Better Balance In The Fashion System

What are the most effective ways to reduce the environmental load of fashion? Through new business understanding and new design strategies. Curated by Associate Professor Kirsi Niinimäki.
Future Prototypes collection by Aalto MA student Elina Onkinen and alumni Kasia Gorniak. Photo: Diana Luganski
Tanktop knitted from regenerated yarn, from the Future Prototypes collection by Aalto MA student Elina Onkinen and alumni Kasia Gorniak. Photo: Diana Luganski

With the current hype around circular economy, everything related to recycling is considered positive – but this is only a part of the circular story.

The increasing likelihood of average global temperatures reaching 1.5 degrees Celcius above pre-industrial levels means the urgency in responses from researchers, designers and consumers is critical. We need to create a new understanding in design, promoting a sustainable system-level transformation across the fashion and textile fields.

In the future, the most fashionable and climate friendly garments could emerge from the up-cycling old garments - such as discarded workwear - and recycling textile waste - such as used hand towels - into new fibres. Ecologically sound colourants such as onion skins or willow bark could be sourced from agricultural side streams.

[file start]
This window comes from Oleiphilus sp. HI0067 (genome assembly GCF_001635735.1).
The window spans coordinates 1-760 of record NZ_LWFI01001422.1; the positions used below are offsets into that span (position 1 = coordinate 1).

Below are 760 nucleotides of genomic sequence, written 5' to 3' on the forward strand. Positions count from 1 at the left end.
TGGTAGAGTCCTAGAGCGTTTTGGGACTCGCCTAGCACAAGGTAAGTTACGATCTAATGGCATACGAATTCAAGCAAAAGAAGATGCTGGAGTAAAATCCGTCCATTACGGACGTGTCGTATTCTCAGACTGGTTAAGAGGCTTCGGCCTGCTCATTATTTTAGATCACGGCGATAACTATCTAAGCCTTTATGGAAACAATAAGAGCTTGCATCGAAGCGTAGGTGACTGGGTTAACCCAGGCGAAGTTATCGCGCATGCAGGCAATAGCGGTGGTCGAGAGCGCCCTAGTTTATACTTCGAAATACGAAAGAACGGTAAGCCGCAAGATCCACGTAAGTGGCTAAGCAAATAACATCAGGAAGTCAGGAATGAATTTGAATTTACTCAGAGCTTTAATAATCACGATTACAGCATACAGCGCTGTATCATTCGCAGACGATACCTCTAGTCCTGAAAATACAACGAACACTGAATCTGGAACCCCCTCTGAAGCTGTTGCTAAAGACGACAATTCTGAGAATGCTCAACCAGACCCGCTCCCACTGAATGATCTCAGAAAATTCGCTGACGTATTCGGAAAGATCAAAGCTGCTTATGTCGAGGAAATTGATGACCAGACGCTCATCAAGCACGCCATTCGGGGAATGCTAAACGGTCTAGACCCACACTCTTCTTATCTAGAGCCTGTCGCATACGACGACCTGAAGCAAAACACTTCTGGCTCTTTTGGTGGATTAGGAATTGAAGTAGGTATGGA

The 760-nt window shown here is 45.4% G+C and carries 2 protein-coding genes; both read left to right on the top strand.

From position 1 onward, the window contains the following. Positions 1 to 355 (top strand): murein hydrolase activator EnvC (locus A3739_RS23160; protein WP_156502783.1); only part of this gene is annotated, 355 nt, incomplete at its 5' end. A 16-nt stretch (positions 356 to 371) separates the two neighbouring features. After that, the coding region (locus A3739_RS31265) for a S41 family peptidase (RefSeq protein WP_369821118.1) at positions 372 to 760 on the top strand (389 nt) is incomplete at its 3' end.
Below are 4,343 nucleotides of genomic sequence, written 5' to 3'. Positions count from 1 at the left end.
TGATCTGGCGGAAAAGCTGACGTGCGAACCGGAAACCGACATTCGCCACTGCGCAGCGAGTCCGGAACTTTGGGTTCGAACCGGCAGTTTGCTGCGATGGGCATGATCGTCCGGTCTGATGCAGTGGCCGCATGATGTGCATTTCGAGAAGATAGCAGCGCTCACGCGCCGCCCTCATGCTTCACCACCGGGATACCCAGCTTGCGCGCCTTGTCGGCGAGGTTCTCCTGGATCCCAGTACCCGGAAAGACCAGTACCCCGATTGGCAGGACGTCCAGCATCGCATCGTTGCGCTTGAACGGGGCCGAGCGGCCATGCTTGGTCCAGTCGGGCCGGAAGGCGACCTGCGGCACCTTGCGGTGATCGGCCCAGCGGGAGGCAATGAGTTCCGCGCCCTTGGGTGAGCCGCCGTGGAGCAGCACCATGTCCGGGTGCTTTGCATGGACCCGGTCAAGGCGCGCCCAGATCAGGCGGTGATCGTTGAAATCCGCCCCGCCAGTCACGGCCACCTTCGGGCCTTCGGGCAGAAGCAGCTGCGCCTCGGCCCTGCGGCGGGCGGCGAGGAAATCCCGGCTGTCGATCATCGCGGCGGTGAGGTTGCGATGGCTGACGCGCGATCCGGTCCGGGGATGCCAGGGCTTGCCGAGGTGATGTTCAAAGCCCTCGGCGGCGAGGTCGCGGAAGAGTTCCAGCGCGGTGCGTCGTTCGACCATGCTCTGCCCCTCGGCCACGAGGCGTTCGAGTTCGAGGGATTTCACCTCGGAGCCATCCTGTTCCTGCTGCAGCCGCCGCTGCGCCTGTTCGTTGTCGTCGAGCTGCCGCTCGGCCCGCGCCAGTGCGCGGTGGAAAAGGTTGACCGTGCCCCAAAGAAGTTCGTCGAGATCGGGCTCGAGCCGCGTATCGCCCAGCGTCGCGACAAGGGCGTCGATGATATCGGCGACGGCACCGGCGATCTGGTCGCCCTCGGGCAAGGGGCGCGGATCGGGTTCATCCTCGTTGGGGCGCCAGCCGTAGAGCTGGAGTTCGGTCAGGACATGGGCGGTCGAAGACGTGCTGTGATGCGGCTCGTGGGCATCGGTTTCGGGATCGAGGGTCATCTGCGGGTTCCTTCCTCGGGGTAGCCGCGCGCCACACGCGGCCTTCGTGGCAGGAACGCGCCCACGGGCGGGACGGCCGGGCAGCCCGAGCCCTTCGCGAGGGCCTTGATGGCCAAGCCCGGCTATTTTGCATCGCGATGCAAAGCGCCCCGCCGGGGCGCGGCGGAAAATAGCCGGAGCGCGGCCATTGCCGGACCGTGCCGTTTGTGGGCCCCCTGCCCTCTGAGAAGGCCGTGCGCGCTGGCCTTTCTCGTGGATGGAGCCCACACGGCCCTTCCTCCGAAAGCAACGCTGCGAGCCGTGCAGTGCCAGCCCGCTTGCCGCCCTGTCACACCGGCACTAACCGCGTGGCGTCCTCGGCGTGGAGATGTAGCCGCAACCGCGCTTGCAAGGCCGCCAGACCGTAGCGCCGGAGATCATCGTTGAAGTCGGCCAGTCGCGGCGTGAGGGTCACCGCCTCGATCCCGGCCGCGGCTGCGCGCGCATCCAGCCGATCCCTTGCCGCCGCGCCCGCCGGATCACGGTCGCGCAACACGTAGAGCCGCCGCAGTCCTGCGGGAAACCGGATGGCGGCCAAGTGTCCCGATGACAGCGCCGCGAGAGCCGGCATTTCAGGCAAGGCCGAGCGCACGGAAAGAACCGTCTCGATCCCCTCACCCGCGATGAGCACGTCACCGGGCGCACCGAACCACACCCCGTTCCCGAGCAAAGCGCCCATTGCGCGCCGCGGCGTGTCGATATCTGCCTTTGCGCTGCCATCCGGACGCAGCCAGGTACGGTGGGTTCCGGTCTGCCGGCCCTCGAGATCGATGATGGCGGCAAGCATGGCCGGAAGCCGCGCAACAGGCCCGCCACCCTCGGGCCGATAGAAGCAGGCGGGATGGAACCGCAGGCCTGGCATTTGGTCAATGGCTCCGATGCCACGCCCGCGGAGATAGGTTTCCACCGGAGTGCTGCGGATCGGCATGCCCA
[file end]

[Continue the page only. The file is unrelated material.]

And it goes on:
Sustainable system-level transformation in the fashion and textile fields can be achieved through solid scientific research, the sharing of knowledge, brave experiments and examples of how we we can better design, manufacture, use, and recycle textiles and garments. That's why we have created the "Prototypes of the future 2030" concept.

Some circular economy strategies are more effective in reducing the environmental load that others. Better Balance showcases clothing designed by Aalto students with a focus on slow fashion and slow consumption.

The exhibition and webinar show how to apply the most effective strategies and business models in practice and reminds the audience that reducing consumption is still key.

Curated by Associate Professor Kirsi Niinimäki. 

> Read more about sustainable global textile solutions, FINIX
> Read more about the Webinar and Register

BioColour 2022
Look from BioColour Linen collection by Aalto MA student Elina Onkinen and alumni Kasia Gorniak. Photo: Helen Korpak.

BioColour x Elina Onkinen & Kasia Gorniak

The BioColour Linen collection explores the use of linen fabric industrially dyed with natural colorants from onion skins and willow tree bark. Alongside the use of naturally dyed fabrics, the collection explores sizing versatility in garments, through the use of tie fastenings and voluminous cuts. 

By substituting synthetic colours with natural ones we are able to lower the environmental impacts of textile industry. Traditionally natural dyes’ raw materials are plants, flowers, barks and mushrooms picked from the forest. Currently natural and bio-based colorants can be sourced in an industrial scale from cultivated colour plants and from side streams of food industry or agriculture (waste material). In the future they are even possible to grow in a lab with the help of synthetic biology.

BioColour project

The BioColour research project develops new solutions for biocolourant production, characterization and application. Forest and food industry side streams are investigated as sources for dyes and pigments to foster eco-efficiency. This research also focuses on agricultural sources and microbes which produce colourants.